James Quarmby considers various methods for coming out, noting that some law firms are liberal while other law firms still live in caves with their animals when it comes to issues of sexuality. I did like this wry comment ” 2. Don’t make any grand gestures or announcements. Hanging a banner over your desk emblazoned with the words, ‘Yes, I’m gay, get over it’, probably isn’t the best move. Lawyers are conservative ­creatures by nature and are easily shocked by… well… anything really…

and this… “5. Do take your significant other to the firm’s Christmas party. You can be ­guaranteed that, within a few hours of arrival, the gossips will have done their work and that every last man, woman and child will know all the fabulous details. However, it’s probably best to avoid ­getting heroically drunk and snogging to the slow numbers on the dance floor. This may be a step too far.”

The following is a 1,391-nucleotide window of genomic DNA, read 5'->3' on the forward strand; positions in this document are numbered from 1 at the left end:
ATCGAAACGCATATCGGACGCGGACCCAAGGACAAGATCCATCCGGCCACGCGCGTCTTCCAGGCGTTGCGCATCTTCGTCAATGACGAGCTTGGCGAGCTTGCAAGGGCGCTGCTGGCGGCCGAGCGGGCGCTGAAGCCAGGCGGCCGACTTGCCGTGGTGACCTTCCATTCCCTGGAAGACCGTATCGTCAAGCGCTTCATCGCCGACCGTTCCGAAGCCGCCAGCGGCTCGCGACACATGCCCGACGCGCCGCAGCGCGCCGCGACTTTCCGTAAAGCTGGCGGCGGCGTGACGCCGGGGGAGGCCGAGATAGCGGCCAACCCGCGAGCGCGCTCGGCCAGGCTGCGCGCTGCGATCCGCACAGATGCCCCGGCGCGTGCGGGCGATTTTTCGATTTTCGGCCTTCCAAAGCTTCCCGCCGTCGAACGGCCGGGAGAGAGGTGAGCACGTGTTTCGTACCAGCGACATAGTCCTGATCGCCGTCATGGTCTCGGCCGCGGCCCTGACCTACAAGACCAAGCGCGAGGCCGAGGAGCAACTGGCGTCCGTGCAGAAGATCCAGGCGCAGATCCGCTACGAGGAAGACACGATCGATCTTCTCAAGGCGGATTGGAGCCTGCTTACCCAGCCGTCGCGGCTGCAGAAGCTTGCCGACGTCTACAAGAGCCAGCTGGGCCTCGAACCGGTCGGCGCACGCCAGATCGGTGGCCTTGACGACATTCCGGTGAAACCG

There is more good news.  On 1st January yet another law regulator lumbered onto the stage. Only time will tell whether the new Legal Services Board will have any value whatsoever.  A new blog run by ‘ a barrister’: Of Interest to Some Lawyers noted “We are the new, independent body responsible for overseeing the regulation of lawyers in England and Wales. Our goal is to reform and modernise the legal services market place by putting the interests of consumers at the heart of the system, reflecting the objectives of the statute that created us, the Legal Services Act 2007″.